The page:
Leadership – The Antagonists of Leadership

Posted on February 3, 2012

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A LOOK AT PASTORAL THEOLOGY

Leadership

(Part Five of Six)

THE ANTAGONISTS OF LEADERSHIP

Most leaders down through history have had specific people who have been their antagonists. All leaders down through history have had specific attitudes that people have held that have been antagonistic. Moses had his Korah and Abiram. David had his Absolom. Jesus had his Judas. Paul had his Demas. These are all people and individuals who, on some level, had a problem with authority. While we discussed the fact that many times a leader has to fight feelings of pride in his own heart, the same is true for those who are to be submitting to him. Most of the trouble leaders have is from people who have become disenfranchised with him and the direction he is leading and decide to strike out on their own.

III John 1:9 – I wrote unto the church: but Diotrephes, who loveth to have the preeminence among them, receiveth us not. The root problem, as it says in this verse, is pride. The phrase, ‘loveth to have the preeminence’ means; to desire to be first. They want and desire to be at the forefront, those that have that desire will never submit to leaders like they ought to. They are more concerned with furthering their own agenda than they are with seeking the common good…as are their leaders.

We see in the next verse how this spirit manifests itself. III John 1:10 – Wherefore, if I come, I will remember his deeds which he doeth, prating against us with malicious words: and not content therewith, neither doth he himself receive the brethren, and forbiddeth them that would, and casteth them out of the church. The person that loves the preeminence does two things. They seek to subvert followers by their deed and words, more specifically their malicious words. Leadership must deal with this; real leadership will deal with this.

II Timothy 4:10 – For Demas hath forsaken me, having loved this present world, and is departed unto Thessalonica; Crescens to Galatia, Titus unto Dalmatia. The second problem, and one that in some ways is harder to cope with, is that of people quitting. Leadership has the responsibility to keep things moving in the right direction, being shorthanded is not conducive to doing so. It would not be unheard of for people to quit simply too put the leader in a bind. That is, more or less, what the idea is behind a ‘workers strike.’ The employees are no longer happy with the leadership, for whatever reason, and so there is a concerted and unified effort to get the leaders attention. However right or wrong that course of action may be is up for debate. What is not in question, is whether or not it takes place, or something like it. Leadership needs to be prepared to deal with it. Another possibility that must be looked at is the attitude in which those subservient to the leader are conducting themselves. A true, spiritual leader wants submission from the heart, not simply from the mouth and mind.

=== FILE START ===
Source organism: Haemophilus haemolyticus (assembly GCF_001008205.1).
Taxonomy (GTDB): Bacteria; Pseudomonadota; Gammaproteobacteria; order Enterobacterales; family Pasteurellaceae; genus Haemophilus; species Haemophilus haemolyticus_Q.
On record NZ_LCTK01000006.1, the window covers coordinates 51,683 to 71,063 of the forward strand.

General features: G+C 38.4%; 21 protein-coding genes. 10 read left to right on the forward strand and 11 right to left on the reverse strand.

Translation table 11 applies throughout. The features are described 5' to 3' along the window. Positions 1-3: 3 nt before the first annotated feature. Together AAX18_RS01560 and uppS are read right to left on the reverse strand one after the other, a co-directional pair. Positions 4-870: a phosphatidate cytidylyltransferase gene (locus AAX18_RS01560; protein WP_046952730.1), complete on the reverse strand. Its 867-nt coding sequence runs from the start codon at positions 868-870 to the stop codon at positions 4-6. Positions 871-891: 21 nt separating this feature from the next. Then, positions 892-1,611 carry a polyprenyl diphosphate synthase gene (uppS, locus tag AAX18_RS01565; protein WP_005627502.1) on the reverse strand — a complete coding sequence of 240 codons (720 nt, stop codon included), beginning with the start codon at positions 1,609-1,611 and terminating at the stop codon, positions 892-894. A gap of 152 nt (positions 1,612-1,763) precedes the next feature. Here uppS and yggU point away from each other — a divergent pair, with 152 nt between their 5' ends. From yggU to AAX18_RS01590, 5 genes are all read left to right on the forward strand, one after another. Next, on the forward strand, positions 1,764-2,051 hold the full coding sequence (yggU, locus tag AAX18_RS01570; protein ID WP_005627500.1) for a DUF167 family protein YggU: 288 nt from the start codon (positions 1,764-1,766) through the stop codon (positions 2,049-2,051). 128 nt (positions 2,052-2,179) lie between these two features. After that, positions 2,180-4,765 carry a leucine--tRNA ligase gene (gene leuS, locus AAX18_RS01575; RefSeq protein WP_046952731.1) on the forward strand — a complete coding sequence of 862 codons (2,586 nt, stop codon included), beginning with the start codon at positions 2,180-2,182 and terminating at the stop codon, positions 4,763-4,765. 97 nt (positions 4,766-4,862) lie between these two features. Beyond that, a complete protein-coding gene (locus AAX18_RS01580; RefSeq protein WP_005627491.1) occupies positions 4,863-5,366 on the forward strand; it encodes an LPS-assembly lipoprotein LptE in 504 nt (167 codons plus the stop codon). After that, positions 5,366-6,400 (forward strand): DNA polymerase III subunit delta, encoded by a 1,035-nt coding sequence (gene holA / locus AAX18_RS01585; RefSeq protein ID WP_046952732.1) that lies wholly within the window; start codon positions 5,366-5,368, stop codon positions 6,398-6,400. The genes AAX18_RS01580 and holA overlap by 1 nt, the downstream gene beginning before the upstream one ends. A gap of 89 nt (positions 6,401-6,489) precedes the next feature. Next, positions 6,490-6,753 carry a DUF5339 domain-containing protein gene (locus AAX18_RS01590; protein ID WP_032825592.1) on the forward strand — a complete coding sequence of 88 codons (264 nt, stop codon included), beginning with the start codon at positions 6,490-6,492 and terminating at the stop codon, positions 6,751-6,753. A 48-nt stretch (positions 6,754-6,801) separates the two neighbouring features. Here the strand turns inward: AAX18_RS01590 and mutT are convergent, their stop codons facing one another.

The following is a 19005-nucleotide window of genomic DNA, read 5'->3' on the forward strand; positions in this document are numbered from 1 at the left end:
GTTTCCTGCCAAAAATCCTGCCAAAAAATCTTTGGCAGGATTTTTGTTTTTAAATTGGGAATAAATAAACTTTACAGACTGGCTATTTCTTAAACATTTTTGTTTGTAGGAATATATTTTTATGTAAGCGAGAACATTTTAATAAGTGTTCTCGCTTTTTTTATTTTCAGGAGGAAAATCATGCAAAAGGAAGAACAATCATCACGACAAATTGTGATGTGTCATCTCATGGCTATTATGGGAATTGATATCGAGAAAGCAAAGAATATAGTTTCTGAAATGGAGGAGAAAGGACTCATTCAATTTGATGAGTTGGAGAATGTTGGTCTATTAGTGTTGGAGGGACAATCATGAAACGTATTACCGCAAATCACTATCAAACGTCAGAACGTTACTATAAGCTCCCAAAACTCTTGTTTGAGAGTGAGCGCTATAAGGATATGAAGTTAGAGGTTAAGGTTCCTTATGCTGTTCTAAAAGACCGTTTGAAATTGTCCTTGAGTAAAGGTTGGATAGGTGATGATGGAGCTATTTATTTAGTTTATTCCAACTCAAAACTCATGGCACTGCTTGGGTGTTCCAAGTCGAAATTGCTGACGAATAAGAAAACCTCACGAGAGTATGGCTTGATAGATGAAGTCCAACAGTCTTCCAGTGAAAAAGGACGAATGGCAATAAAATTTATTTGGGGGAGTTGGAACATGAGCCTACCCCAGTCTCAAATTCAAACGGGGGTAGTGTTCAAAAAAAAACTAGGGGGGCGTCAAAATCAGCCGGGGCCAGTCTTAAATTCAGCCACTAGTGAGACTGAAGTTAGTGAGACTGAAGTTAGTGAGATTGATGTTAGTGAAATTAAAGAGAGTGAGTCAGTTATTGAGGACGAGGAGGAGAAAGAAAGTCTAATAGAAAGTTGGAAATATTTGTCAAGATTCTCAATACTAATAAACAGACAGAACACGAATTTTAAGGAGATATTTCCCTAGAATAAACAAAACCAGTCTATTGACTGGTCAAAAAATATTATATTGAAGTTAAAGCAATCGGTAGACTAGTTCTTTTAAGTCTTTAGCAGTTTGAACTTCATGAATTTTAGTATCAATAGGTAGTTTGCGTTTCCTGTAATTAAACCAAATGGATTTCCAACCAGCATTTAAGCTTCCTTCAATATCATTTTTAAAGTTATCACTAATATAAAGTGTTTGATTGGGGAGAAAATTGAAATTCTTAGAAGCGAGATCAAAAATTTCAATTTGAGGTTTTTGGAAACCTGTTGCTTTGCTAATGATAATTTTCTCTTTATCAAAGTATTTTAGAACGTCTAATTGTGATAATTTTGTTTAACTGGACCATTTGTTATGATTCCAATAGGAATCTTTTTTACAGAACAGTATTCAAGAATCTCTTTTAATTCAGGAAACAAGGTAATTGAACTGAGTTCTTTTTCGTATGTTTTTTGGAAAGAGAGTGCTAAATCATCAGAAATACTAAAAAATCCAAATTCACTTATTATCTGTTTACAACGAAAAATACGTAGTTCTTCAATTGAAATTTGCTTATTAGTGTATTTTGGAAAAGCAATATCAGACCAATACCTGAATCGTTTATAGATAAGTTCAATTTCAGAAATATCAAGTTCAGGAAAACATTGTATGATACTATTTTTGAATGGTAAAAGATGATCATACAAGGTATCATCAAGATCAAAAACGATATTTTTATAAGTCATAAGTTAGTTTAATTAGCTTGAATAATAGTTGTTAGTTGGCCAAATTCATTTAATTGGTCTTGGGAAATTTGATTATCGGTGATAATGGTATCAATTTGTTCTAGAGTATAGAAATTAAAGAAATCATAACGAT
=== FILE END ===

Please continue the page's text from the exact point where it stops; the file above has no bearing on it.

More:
Colossians 3:22 – Servants, obey in all things your masters according to the flesh; not with eyeservice, as menpleasers; but in singleness of heart, fearing God. Leaders have a grave responsibility here, to capture the hearts of those whom you have been placed over. If you don’t have their heart, you won’t have their actions for very long. If they are serving with you and under you simply because you are the ‘boss’ one day they will lose what fear they have of you, and then struggle will ensue. If a leader has the heart of his people, he can rest assured, that although problems will most definitely come, his people will want to do what is right.

Jude 1:4 – For there are certain men crept in unawares, who were before of old ordained to this condemnation, ungodly men, turning the grace of our God into lasciviousness, and denying the only Lord God, and our Lord Jesus Christ. One of the more obvious problems, but no less dangerous, is those that would come in and openly oppose a leader, and what he stands for. They do not start out in loud opposition, but rather, they come in quietly, and then after they make friends, begin, as well, to make problems. Once again, I must say, have your people’s heart.


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